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  • Free UK Delivery on orders 10kg/£80+

A quick word on Salts

(our salt range is listed below)

First up, the importance of adding salt separately into the feedbowl

Salt is a crystalline mineral made of two elements, sodium (Na) and chlorine (Cl) which are essential to feed salt in the diet for so many important reasons. Apart from keeping body fluids in balance and providing essential natural electrolytes which play a key role in normal nerve/muscle/kidney function and blood sodium levels, sodium is also needed to balance potassium levels, both in grass and in the body, especially in hot weather.

Sodium and chloride (salt) are the major electrolytes lost in sweat, followed by potassium, so we need to feed around 20-25g salt daily to cover a baseline requirement. If you prefer to feed electrolytes, make sure this amount of salt is included in the composition.

Salt also encourages drinking water; obviously for summer hydration but for winter too - horses drink far less water in winter so we need to help encourage them to do so. So we know how important it is to add salt into the feedbowl.

However ... as the biochemist team at Alltech have advised us, the problem with blending salt into a mineral/vitamin mix is that salt attracts moisture - it's a natural dessicant (drying agent) so the risk is that it will denature much of the composition. This means that a mineral mix blended with fine salt will not only lose its essential structure, but also shorten the shelf-life. We therefore don't include salt in our EquiVita range.

This means you need to add your own. Add a generous heaped tablespoon of salt into the feedbowl, double if in hard work or sweating. We do a range of certified unrefined sea salts, certified by the Soil Association, as well as Himalayan rock salts, available in bulk at great rates.

Will supermarket table-salt be okay?

I'm often asked this. Personally I don't touch the stuff as it's been processed to within an inch of its life, has anti-caking agents and iodine added to it, and bleached to make it pearly-white.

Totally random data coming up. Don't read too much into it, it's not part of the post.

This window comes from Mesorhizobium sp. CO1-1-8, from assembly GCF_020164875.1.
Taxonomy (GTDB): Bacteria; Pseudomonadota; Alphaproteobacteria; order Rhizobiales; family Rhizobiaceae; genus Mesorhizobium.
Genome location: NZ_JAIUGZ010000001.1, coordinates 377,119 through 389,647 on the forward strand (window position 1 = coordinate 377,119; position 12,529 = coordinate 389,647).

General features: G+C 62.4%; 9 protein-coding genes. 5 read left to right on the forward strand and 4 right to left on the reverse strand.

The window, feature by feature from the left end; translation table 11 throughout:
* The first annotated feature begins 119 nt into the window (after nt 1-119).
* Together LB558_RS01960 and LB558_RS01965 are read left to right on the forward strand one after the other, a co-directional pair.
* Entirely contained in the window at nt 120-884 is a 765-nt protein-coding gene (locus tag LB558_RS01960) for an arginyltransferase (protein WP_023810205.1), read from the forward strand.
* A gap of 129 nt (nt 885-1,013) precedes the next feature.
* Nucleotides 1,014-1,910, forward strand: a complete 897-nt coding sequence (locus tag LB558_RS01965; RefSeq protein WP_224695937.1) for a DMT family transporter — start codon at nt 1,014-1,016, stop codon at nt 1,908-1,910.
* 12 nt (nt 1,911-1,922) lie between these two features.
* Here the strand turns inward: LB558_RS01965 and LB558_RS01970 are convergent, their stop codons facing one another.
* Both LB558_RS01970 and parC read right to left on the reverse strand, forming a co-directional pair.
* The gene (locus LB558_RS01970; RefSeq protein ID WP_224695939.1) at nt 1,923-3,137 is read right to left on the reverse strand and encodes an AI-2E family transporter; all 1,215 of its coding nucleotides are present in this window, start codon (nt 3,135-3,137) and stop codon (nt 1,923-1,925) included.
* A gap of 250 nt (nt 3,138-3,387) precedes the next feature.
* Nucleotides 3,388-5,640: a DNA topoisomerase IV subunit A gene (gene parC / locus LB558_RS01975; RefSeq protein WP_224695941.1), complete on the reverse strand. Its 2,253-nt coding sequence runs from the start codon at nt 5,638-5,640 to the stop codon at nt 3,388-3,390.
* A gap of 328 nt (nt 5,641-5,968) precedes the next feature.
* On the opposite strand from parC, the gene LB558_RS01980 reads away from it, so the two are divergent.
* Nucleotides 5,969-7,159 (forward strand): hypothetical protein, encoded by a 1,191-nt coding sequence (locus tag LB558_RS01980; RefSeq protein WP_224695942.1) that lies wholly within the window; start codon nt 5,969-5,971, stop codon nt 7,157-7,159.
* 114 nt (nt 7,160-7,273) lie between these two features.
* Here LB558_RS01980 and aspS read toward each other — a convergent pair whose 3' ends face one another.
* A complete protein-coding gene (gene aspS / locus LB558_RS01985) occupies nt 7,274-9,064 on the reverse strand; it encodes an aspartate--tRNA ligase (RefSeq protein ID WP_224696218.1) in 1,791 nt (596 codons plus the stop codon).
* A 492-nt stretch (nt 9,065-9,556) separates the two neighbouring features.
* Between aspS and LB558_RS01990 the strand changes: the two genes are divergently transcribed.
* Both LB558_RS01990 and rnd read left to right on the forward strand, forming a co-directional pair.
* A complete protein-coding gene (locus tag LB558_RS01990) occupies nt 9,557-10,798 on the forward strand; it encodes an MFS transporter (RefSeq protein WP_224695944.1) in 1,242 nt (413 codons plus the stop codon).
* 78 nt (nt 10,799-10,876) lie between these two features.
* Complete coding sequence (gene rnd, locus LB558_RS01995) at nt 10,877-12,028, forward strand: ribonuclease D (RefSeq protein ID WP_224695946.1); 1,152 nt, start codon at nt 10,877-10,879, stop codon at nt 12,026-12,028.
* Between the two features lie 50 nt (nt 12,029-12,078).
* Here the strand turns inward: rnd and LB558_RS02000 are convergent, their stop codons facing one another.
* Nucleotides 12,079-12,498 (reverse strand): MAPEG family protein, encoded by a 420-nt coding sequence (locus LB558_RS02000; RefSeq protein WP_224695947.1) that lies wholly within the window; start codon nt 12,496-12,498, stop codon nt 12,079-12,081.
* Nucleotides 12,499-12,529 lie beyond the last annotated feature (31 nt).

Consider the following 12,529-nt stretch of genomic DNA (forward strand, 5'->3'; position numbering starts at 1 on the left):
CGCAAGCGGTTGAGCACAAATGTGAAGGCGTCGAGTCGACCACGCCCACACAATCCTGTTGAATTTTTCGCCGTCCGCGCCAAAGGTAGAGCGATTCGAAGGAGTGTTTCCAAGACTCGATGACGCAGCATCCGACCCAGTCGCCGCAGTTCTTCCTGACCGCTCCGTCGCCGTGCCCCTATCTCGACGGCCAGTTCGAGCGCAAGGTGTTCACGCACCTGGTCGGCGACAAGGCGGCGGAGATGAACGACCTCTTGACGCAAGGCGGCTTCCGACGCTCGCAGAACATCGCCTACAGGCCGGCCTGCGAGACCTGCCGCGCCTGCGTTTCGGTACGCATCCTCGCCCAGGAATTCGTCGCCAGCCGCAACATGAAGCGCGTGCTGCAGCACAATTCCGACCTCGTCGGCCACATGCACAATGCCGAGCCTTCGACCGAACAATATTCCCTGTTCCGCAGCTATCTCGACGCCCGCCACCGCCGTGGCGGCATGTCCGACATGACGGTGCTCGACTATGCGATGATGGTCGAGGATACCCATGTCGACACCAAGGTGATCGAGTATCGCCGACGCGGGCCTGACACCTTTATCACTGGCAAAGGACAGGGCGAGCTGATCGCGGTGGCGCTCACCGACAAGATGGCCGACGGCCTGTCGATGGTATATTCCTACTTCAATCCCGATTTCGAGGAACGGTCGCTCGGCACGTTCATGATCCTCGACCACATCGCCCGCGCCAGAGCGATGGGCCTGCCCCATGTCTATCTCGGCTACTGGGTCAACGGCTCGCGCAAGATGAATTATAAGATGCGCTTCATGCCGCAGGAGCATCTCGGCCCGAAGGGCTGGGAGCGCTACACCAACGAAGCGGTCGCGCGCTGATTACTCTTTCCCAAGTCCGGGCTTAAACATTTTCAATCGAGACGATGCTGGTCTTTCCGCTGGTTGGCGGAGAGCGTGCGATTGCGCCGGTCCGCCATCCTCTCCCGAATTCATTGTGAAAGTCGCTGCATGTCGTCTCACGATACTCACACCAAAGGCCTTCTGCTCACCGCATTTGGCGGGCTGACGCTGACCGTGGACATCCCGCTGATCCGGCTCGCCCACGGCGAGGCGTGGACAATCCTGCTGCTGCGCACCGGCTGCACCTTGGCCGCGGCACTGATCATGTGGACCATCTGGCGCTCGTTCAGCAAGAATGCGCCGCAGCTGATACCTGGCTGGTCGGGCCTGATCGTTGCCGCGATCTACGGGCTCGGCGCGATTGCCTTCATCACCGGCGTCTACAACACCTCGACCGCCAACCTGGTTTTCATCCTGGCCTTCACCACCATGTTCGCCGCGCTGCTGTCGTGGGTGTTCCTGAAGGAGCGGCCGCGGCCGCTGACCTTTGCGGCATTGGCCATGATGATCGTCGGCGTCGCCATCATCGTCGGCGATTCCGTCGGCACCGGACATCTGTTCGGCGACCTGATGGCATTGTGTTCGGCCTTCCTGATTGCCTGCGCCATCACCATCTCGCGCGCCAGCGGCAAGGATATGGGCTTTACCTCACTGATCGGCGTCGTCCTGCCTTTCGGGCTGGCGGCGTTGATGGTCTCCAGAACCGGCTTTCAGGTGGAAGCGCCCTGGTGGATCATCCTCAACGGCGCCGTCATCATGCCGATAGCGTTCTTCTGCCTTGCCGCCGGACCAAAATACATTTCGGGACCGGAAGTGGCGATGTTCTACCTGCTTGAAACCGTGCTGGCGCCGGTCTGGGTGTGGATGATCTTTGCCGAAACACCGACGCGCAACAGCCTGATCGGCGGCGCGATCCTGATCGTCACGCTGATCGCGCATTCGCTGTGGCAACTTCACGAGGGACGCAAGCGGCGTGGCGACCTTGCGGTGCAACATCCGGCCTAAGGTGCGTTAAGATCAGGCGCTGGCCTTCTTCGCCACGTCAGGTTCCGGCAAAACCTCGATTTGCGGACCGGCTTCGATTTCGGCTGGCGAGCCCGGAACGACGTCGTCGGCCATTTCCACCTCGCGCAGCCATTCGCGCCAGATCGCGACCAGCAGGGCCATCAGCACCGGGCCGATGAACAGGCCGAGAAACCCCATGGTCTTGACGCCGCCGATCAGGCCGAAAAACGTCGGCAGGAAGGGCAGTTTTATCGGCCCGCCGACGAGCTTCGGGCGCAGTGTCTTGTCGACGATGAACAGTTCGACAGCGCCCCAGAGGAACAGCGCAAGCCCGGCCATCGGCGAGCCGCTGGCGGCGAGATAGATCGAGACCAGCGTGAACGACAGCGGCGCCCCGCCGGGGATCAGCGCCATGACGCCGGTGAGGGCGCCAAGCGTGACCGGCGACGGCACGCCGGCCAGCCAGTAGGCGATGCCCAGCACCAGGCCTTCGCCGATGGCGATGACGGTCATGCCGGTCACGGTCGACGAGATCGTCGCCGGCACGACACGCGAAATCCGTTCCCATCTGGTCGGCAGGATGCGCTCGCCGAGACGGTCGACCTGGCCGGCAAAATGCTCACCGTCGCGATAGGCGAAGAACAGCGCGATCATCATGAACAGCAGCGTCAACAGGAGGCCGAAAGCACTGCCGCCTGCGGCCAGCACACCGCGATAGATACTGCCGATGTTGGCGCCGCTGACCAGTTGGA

These days there's also the risk of toxic pollutants in processed salt such as plastic microparticles, so in my humble opinion, it's best to avoid refined salt and use natural, unrefined salt. To put your mind at rest, our Himalayan Rock Salt is unrefined, and our Sea Salt from the Red Sea is certified by the Soil Association as organic and unpolluted. Both salts are human-grade.

Natural unrefined salt is a nutritional goldmine, especially Himalayan Rock Salt, which makes it a tad more pricey than Sea Salt.

Top Tip re Fine Salt - because our salts are unrefined and come to us straight from the natural source, no anti-clumping products are added to the fine salt (coarse salt doesn't need this). This means that both our fine sea salt and rock salt may clump. However, this is easily rectified with a sharp twist with the hands or a handy rolling pin.

Mineral content

When it comes to our horses, the subject of 'higher iron in rock salt' seems to be a death-knell for Himalayan Salt, so let's try to dispel this concern.

Ultimately, remember we’re talking minute absolute-trace mineral levels of the entire composition - we’re talking the tiniest ppm levels (parts per million), with the Fe (iron) in rock salt coming in at around 35 ppm. The other fact of note is that rock salt is 97.41% NaCl (sodium chloride) so all the other nutrients form just 2.59%, which kind of puts it all in perspective.

PS - This study determines the mineral content of different types of salt, specifically table salt, Maldon salt (a typical sea salt), Himalayan salt and Celtic salt.

  • the table salt and Maldon's iron reading shows <0.01%
  • Celtic at <0.014% (also the lowest sodium amount)
  • Himalayan comes in at <0.0004%.

Remember that these are trace amounts. For example, the 0.3% content of magnesium for Celtic salt implies that in human terms we'd need to eat 100-grams of salt to reach the RDA! Food for thought indeed ...

Top Tip for the fussy horse

If your horse is anything like my connie, Murphy, who hates the taste of salt, there's a cunning way to feed it and that's to opt for 'coarse' salt.

I found with Murf that if I stirred 'fine' salt through his feed, the whole composition tasted salty - cue one untouched feedbowl and one connemara's wobbly bottom lip. However, by stirring coarse salt through he woofs the lot, because he's only getting an occasional tiny salt crunch from the coarse salt nibs. Result!


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